When Mom Works: The Benefits of Having a Nanny

October 7, 2016 Childcare scenarios, nanny, October 2016 Feature - Working Moms, working mom 3 Comments

Navigating work and being a mom is tough under the best of circumstances, but it can feel even more daunting when you toss in the complex issues that accompany parenting your newly adopted child. So this month on No Hands But Ours, some been-there-done-that working mamas are here to help, with advice on everything from finding a nanny, to figuring out FMLA. We hope these posts will inspire confidence and offer support to all of you working moms!


nhbowork

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Let’s face it — we’re all working moms, right? We can all agree that whether we spend a portion of our day in an office, classroom, hospital, courtroom or minivan running kids from school to soccer to piano — it’s work. Hard work.

So to clear the air, I think it’s safe to say that we all get the title of working mom. That being said, today, I want to tell you a little about my experience of working outside of the home post-adoption.


katie2


Long before I went to college or got a Master’s degree… long, long before I became a speech pathologist treating kids with significant medical needs… I knew that someday, I would adopt. I had a heart for orphan care.

Would I forego that God-sized calling because I happen to be a mom that works outside the home? Nah… I believe that God desires orphans in families even if their moms go to work because life in a family generally always outweighs life in an orphanage.

Early in the adoption process, I didn’t think twice about being a working adoptive mom. I already had two biological girls who were well adjusted kids. My girls spent three days a week at daycare. They loved daycare, their friends at daycare, and the staff. They separated easily from me and knew without a doubt that I would return when I was finished working each afternoon.

In my naïve head I thought that would be the case with our son from China. It wasn’t until I really started educating myself on the inevitable trauma that every orphan endures regardless of how good or bad their in-country care is that I realized we needed to structure our soon-to-be son’s world differently in many ways.

For us, this meant finding an in-home nanny — someone who would be able to meet his needs quickly, follow a strict schedule and routine as much as possible, feed him on demand, give plenty of time when he wasn’t sure about something, and help him establish a strong connection to his home, his books, his bed and his toys.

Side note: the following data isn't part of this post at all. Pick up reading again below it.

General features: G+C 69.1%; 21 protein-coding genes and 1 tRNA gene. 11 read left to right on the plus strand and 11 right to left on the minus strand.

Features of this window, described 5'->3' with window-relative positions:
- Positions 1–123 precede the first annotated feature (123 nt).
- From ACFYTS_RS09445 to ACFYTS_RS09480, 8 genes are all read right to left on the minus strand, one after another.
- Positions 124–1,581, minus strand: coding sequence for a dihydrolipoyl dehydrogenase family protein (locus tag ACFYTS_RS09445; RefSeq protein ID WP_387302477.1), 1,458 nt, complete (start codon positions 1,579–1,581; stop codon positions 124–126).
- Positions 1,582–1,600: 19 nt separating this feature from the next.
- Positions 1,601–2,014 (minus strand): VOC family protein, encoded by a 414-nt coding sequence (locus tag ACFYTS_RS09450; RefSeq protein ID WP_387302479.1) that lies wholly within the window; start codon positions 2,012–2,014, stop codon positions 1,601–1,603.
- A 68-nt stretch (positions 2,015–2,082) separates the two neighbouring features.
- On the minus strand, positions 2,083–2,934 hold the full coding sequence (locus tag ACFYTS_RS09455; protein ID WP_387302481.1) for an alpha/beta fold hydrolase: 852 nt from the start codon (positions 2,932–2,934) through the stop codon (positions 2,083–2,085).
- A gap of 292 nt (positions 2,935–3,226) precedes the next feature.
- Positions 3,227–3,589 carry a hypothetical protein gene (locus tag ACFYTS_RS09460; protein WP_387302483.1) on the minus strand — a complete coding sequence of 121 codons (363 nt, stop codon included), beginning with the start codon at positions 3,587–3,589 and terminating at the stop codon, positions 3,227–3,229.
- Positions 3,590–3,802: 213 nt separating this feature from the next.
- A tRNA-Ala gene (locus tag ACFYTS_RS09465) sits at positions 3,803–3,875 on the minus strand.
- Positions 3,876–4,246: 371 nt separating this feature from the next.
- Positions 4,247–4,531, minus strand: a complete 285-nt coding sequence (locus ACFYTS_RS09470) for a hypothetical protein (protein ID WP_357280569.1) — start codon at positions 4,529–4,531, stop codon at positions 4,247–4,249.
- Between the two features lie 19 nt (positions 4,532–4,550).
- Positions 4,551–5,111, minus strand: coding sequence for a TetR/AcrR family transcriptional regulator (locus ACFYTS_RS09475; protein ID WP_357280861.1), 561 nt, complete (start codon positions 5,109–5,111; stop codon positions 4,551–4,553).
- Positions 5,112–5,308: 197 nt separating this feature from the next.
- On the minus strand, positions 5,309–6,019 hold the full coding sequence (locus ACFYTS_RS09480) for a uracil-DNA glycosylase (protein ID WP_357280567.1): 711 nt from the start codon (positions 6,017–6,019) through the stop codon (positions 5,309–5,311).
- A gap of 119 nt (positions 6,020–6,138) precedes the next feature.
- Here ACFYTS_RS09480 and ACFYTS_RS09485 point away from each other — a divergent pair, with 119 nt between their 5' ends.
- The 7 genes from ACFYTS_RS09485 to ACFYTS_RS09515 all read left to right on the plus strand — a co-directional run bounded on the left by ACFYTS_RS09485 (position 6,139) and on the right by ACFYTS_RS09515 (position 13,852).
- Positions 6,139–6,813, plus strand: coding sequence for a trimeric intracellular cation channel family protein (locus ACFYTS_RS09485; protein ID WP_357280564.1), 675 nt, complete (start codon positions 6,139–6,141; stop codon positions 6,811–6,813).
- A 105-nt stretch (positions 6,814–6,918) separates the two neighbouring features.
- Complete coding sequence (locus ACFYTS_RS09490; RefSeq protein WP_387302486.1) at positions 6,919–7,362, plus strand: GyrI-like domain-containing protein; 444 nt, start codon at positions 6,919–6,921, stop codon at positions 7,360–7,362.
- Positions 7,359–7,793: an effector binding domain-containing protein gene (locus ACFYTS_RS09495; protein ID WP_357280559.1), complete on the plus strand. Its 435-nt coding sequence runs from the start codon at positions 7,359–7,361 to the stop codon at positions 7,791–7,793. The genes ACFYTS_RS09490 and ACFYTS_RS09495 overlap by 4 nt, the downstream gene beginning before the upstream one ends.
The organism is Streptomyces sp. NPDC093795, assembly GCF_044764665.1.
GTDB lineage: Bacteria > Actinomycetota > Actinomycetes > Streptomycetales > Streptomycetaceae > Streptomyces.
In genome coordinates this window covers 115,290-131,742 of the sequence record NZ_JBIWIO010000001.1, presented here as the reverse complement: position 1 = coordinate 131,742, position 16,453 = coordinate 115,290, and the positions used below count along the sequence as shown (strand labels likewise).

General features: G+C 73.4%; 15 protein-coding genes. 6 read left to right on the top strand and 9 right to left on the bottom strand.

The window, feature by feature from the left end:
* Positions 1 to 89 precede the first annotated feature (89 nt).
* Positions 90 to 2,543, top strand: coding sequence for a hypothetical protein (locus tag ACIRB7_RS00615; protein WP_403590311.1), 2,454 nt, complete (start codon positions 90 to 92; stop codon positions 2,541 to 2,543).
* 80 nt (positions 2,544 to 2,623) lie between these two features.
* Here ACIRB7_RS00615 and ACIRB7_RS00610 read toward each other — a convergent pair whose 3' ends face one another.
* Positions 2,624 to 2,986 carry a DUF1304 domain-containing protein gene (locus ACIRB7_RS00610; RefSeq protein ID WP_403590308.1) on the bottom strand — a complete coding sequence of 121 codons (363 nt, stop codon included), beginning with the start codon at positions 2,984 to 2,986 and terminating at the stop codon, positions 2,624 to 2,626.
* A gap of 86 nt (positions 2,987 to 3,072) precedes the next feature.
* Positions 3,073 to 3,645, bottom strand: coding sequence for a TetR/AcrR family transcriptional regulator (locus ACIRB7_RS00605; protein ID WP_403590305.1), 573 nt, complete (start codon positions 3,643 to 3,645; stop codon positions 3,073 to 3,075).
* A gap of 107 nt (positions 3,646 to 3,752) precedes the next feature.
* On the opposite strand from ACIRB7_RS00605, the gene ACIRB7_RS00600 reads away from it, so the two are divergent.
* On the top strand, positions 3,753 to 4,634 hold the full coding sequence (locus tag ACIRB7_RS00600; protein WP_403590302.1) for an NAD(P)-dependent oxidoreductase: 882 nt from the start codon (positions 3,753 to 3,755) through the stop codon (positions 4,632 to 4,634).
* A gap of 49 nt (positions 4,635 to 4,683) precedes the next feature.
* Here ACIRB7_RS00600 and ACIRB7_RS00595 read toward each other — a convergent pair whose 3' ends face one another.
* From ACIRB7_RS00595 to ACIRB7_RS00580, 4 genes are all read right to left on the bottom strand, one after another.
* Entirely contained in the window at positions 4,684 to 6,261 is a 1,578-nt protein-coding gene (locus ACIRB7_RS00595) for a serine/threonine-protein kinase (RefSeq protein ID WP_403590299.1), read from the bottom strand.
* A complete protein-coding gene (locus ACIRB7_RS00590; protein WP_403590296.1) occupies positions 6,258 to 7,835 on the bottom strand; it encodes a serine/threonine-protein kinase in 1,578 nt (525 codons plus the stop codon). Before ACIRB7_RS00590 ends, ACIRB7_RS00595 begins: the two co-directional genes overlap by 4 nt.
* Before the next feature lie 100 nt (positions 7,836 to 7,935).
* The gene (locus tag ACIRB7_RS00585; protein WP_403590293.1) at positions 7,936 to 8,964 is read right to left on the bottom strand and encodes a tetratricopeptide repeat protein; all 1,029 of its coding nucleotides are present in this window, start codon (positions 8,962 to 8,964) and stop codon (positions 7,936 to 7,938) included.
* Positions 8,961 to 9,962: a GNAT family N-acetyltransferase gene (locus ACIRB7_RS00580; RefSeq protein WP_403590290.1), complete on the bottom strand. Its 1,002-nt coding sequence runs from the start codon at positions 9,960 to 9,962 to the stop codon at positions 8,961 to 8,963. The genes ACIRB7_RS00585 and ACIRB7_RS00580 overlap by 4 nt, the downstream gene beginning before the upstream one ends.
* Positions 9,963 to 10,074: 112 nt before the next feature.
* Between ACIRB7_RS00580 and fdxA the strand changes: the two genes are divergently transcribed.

It sounds so cliché, but I prayed that God would send us a nanny, one who would love our kids and help us keep Ty’s world small at first, while we slowly exposed him to all things America. We live in a small, rural Missouri town so I started searching where I was comfortable — within our church.

I truly believe orphan care is the church’s calling, whether it’s through the actual adoption of a child, providing financially to others who are adopting, or supporting families when they return home. I knew someone would surface ready to serve our little guy in this way.

Fast forward eight months: our nanny who we love and adore is on a much deserved week long trip to the Colorado mountains with her husband, and I am drowning in temper tantrums, dirty floors, and our very own mountain of dirty laundry piling up by the minute.

So, how can a nanny be advantageous during the months and years following adopting? Here’s what our sweet Dianna does. She loves on our kids unconditionally, like her very own grandkids. She helps manage laundry, dishes, vacuuming. If there’s a need around the house she steps up. She rewards the kids for helping out and keeps them busy playing, crafting and learning. Dianna helps get kids from here to there and does everything under the sun to make sure Ty has a good nap.

In the beginning she gave grace to our biological girls for the crazy amounts of change that adoption brings to a household, and she made Ty feel safe and secure, reminding him that “mommies always come back” while I was working. She attended a Connected Child conference and she understands orphan trauma. She’s hard to live up to and she is irreplaceable.

There is no doubt that working outside the home can add a layer of stress. I’ve been there — work all day, pick the kids up, come home, cook supper, clean all night, put the kids to bed. We recognized attachment would take work and we would need more time to play and spend directly with Ty and our girls. Having the house picked up and the laundry finished gives us that time as a family. We truly thank God for the role Dianna plays in our family.

My advice to adoptive families is to consider how keeping your newly adopted child home with a nanny could benefit them as they learn the ropes in their new environment. It’s been huge for our sweet Ty.


katie


Today, Dianna came back from her vacation and Ty laid a hug on her so thick you couldn’t have separated them with the Jaws of Life. He sang and danced all day, he was happy to have his ‘nana’ back, and that makes my heart happy.

– guest post by Katie



3 responses to “When Mom Works: The Benefits of Having a Nanny”

  1. Peggy says:

    That is beautiful. God Bless!

  2. Jo Moseley says:

    This made me happy. I was a Nanny for many years, both live-in and out. Oh, how valued I felt! I did all of the household jobs and did them with love for those families. I adored the children I had the chance to care for and so appreciated the parents that trusted me with their most valuable gifts. Your Babes are beautiful! Hugs to Dianna.

  3. Marsha says:

    Such a sweet story! Thank you for sharing! Quick question…how long after you were home from China did you introduce a nanny into your house? This is the direction we are planning on going for childcare also.

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